Corporations congenitally compelled to crush workers strike report
News and comment from the trenches
by Andrew Barbano

RENO, NV (Friday, May 14, 2004) — Reports of gross incompetence have now been joined by proof of corporate skulduggery as the Reno-Sparks-Tahoe garbage strike enters its second week.

On Wednesday at the Fernley transfer station (on Interstate 80 east of Sparks), a Waste Management driver crossed the picket line, then got out of his truck and challenged picketers to trespass in order to get a piece of him and his baseball bat. Just how dumb do these guys think we are?

Teamsters filed a complaint with the Lyon County Sheriff's office.

The Reno transfer station on Commercial Row generated several reports of unsafe driving. One curb-crushing turn came too close for comfort in the view of a longtime NAACP civil rights leader who got out her cane to march with the strikers.

"Cesar Chavez taught me to always support unions," Mary Valencia Wilson said, "and don't forget that Dr. Martin Luther King, Jr., was in Memphis to support striking union garbage workers when he was assassinated," she added.

No, we haven't forgotten that one.

A local Latino leader spent a couple of hours walking Commercial Row on Thursday and related stories from strikers about the company having ordered them not to speak any language but English on the job. This begs the question of in what language do you yell "fire" or "look out below" when there's no time think? If that dumpster is about to fall on José, do you really have time to research the English translation?

This is very reminiscent of a self-inflicted black eye suffered by the union-busting Eldorado Hotel-Casino a few years back. The Carano clan ordered the downtown Reno hotel's staff to speak nothing but English at all times. After the order was made public, the policy was quickly revoked.


The best strike news coverage in the past 36 hours has come from KRNV TV-4, the local NBC affiliate, which led its 11:00 p.m. Thursday, May 13, newscast by stating that workers will face two ratification votes this weekend, a very rare situation. Apparently, the new proposed health plan will be voted on separately from the company's contract proposal. That's not a good sign. [UPDATE: A choice of two health plans will be presented on May 15, but health care won't be an issue separate from the main agreement.]

This may dovetail into what some Latino workers were saying on the picket line on Thursday. Some complained of thousands of dollars of unpaid medical bills under the company's current health plan. More on this as soon as we can get details from the Teamsters. [UPDATE: Confirmed. This became a major factor driving the strike vote.]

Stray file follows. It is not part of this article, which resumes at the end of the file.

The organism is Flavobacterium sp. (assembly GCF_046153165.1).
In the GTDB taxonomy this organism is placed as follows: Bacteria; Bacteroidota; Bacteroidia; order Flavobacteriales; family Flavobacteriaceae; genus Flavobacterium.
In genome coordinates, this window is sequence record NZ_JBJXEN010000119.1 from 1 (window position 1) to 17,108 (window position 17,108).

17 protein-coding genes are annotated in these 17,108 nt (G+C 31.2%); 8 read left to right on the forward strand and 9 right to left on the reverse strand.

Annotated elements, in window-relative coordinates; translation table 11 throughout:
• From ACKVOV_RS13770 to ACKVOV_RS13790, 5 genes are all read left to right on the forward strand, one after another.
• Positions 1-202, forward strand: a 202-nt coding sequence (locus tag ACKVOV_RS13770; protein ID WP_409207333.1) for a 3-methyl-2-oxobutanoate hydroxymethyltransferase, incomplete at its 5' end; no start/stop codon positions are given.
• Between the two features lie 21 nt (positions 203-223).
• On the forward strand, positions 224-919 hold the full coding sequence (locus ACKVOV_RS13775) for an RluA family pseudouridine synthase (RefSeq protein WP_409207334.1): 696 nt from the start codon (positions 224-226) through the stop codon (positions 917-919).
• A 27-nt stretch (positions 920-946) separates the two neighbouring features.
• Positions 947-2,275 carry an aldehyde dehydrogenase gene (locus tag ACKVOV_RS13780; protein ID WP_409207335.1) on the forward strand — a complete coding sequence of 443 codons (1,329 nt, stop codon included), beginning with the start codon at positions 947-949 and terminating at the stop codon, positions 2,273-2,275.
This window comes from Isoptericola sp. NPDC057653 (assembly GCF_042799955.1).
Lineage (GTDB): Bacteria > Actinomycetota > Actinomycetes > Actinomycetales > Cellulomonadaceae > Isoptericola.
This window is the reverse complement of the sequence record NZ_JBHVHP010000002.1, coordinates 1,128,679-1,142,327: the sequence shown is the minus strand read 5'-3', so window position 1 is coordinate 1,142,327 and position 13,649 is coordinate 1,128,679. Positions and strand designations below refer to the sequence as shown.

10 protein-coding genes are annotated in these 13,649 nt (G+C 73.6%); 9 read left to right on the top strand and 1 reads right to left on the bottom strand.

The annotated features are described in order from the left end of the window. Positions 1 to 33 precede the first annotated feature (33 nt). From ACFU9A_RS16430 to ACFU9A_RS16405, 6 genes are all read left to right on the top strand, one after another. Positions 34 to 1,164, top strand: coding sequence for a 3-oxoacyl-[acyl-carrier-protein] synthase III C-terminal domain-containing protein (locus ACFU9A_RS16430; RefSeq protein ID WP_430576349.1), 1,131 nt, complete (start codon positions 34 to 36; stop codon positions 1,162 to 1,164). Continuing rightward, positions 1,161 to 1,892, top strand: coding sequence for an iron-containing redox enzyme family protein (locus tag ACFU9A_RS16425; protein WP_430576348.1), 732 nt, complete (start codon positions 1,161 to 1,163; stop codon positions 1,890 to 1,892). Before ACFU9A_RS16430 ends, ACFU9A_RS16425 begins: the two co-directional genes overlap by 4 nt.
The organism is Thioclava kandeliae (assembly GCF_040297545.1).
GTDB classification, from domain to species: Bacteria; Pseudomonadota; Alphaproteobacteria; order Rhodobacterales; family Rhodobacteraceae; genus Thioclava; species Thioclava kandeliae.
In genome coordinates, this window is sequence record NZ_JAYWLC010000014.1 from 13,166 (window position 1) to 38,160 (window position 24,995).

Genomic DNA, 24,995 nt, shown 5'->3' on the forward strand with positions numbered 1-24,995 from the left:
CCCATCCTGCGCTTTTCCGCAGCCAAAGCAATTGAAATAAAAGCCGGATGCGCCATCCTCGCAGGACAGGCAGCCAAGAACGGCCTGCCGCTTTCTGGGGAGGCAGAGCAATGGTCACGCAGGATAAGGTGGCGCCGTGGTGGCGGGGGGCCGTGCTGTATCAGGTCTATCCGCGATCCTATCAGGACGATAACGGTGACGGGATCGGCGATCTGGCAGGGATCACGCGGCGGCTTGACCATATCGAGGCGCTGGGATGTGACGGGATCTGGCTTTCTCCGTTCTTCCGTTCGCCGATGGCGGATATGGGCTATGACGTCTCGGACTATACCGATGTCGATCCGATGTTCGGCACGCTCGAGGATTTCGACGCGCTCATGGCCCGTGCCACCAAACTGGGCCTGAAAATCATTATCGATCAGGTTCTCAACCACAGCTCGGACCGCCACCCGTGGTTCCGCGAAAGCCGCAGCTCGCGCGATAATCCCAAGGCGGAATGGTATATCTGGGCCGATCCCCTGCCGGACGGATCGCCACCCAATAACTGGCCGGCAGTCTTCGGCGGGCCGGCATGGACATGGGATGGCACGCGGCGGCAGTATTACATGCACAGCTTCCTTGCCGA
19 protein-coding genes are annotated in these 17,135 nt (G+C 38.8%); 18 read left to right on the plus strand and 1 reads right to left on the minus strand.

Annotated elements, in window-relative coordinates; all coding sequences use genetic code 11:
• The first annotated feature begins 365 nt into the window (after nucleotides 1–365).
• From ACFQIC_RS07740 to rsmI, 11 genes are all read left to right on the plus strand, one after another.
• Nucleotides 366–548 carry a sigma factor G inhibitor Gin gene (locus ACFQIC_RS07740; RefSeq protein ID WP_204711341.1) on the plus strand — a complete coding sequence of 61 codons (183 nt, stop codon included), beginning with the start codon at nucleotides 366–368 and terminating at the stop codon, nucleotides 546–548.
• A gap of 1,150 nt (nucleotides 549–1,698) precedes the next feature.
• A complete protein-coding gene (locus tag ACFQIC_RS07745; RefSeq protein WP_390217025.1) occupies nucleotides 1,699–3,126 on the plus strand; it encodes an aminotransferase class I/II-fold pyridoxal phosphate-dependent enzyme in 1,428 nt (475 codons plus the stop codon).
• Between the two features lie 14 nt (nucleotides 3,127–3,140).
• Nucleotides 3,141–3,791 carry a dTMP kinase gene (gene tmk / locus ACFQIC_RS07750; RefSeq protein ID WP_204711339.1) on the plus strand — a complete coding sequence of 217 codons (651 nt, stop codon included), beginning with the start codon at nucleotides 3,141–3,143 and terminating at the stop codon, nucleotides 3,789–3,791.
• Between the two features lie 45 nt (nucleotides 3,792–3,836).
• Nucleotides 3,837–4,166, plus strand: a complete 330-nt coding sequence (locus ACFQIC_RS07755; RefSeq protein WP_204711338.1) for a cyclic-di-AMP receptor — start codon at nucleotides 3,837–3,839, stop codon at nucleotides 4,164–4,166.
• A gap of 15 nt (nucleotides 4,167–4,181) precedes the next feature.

The biggest news clunker of the past 36 hours was perpetrated by KOLO TV-8 (ABC). On its 11:00 p.m. newscast on Wednesday, May 12, TV-8 stated that no news was available about the progress of talks. All that their sterling investigative reporters had to do was go to this website or read the three e-mails which we sent to the entire news staff during the day. Perhaps that's too much work. At minimum, they could have watched Channel 4, which got it right. (Do you sense a pattern?)

The quality of local journalism has gotten softer with the wilting of garbage in the sun. The print media have not distinguished themselves. After a sterling start, the Sparks Tribune has ignored the strike in its last two editions. Isn't trash accumulating on the streets of the Rail City, too? Guess watersports at the Marina is of much greater public concern. [UPDATE: Friday made it three days in a row. Go figure.]

The Reno Gazette-Journal earns about a C+ for its Friday, May 14, edition in which appear three stories. Barely worth the ink is a softball editorial board opinion which basically advises everyone to make kissy face and settle this soon so everyone can get milk and cookies. If you don't think it could possibly be that innocuous, read it yourself.

The Kazoo-Journal also ran a Friday article on the non-progress of talks. (They should have watched Channel 4 before putting the final edition to bed.) The Reno paper's article provided a link to Waste Management's website — but not to the only labor website. This one.

As usual, workers count for less. The RGJ's WM site info even notes that recycling will not be picked up for awhile. Please read below for a more creative use for your recyclables.

At least the RGJ confirmed the story of the evacuation of Sierra Pacific Power's corporate HQ, a story we distributed two days earlier. Apparently, a rat driver didn't know that you're supposed to check for clearance in an enclosed area. Hoisting a trash compactor, he broke an overhead fire sprinkler which set off the building's alarms. SPP HQ on Neil Road houses the nerve center for the region's electrical grid. And that's not the most egregious of wholesale safety violations.

Sierra Pacific's employees have done the labor movement proud. We've gotten reports of SPP service trucks turning around at the sight of a picket line at the Lockwood Landfill. (Probably members of International Brotherhood of Electrical Workers Local 1245.)


The RGJ also provided a bit of grindingly high irony: Veteran reporter Susan Voyles related that your tax dollars — which will be paying for Reno's $260 million+ gift to Union Pacific (better known as the downtown railroad trench) until ex-President Jenna Bush is well along on writing the memoirs of her eight years in the Oval Office — your money is being spent to hire non-union drivers to haul contaminated dirt from the trench to the Lockwood Landfill. Read it and weep Better yet, get ahold of Reno City Hall.